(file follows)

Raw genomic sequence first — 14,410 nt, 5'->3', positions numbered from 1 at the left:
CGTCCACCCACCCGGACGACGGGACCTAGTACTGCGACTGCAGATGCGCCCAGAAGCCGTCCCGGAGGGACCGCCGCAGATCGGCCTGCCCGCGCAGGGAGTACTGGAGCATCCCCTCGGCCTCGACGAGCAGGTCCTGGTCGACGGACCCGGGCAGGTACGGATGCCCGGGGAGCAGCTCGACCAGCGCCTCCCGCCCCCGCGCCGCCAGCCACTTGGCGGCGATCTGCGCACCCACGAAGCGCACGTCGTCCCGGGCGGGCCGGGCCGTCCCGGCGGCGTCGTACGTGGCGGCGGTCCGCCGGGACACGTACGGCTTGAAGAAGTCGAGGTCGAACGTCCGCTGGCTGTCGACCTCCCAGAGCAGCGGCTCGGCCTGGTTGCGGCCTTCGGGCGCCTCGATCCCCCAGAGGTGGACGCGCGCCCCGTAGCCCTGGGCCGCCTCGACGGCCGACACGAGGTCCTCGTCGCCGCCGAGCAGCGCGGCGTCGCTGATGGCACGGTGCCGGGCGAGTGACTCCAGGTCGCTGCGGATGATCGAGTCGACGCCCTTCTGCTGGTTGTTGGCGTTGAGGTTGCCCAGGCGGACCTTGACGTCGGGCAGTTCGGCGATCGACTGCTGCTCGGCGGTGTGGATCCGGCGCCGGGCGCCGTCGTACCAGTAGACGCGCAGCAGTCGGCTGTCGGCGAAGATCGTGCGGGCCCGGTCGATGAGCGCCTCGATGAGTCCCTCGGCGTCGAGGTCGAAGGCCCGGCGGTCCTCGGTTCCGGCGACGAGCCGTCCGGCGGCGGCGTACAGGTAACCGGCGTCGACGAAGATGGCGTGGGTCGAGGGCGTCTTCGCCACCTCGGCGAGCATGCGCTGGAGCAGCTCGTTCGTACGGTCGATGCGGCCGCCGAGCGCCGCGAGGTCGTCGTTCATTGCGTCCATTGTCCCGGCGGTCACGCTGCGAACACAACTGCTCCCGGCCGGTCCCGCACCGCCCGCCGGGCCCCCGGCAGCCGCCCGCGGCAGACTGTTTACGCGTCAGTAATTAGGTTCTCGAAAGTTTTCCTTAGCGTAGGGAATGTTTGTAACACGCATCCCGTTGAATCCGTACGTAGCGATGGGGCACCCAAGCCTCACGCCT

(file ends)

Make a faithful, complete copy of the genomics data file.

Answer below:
Raw genomic sequence first — 14,410 nt, 5'->3', positions numbered from 1 at the left:
CGTCCACCCACCCGGACGACGGGACCTAGTACTGCGACTGCAGATGCGCCCAGAAGCCGTCCCGGAGGGACCGCCGCAGATCGGCCTGCCCGCGCAGGGAGTACTGGAGCATCCCCTCGGCCTCGACGAGCAGGTCCTGGTCGACGGACCCGGGCAGGTACGGATGCCCGGGGAGCAGCTCGACCAGCGCCTCCCGCCCCCGCGCCGCCAGCCACTTGGCGGCGATCTGCGCACCCACGAAGCGCACGTCGTCCCGGGCGGGCCGGGCCGTCCCGGCGGCGTCGTACGTGGCGGCGGTCCGCCGGGACACGTACGGCTTGAAGAAGTCGAGGTCGAACGTCCGCTGGCTGTCGACCTCCCAGAGCAGCGGCTCGGCCTGGTTGCGGCCTTCGGGCGCCTCGATCCCCCAGAGGTGGACGCGCGCCCCGTAGCCCTGGGCCGCCTCGACGGCCGACACGAGGTCCTCGTCGCCGCCGAGCAGCGCGGCGTCGCTGATGGCACGGTGCCGGGCGAGTGACTCCAGGTCGCTGCGGATGATCGAGTCGACGCCCTTCTGCTGGTTGTTGGCGTTGAGGTTGCCCAGGCGGACCTTGACGTCGGGCAGTTCGGCGATCGACTGCTGCTCGGCGGTGTGGATCCGGCGCCGGGCGCCGTCGTACCAGTAGACGCGCAGCAGTCGGCTGTCGGCGAAGATCGTGCGGGCCCGGTCGATGAGCGCCTCGATGAGTCCCTCGGCGTCGAGGTCGAAGGCCCGGCGGTCCTCGGTTCCGGCGACGAGCCGTCCGGCGGCGGCGTACAGGTAACCGGCGTCGACGAAGATGGCGTGGGTCGAGGGCGTCTTCGCCACCTCGGCGAGCATGCGCTGGAGCAGCTCGTTCGTACGGTCGATGCGGCCGCCGAGCGCCGCGAGGTCGTCGTTCATTGCGTCCATTGTCCCGGCGGTCACGCTGCGAACACAACTGCTCCCGGCCGGTCCCGCACCGCCCGCCGGGCCCCCGGCAGCCGCCCGCGGCAGACTGTTTACGCGTCAGTAATTAGGTTCTCGAAAGTTTTCCTTAGCGTAGGGAATGTTTGTAACACGCATCCCGTTGAATCCGTACGTAGCGATGGGGCACCCAAGCCTCACGCCT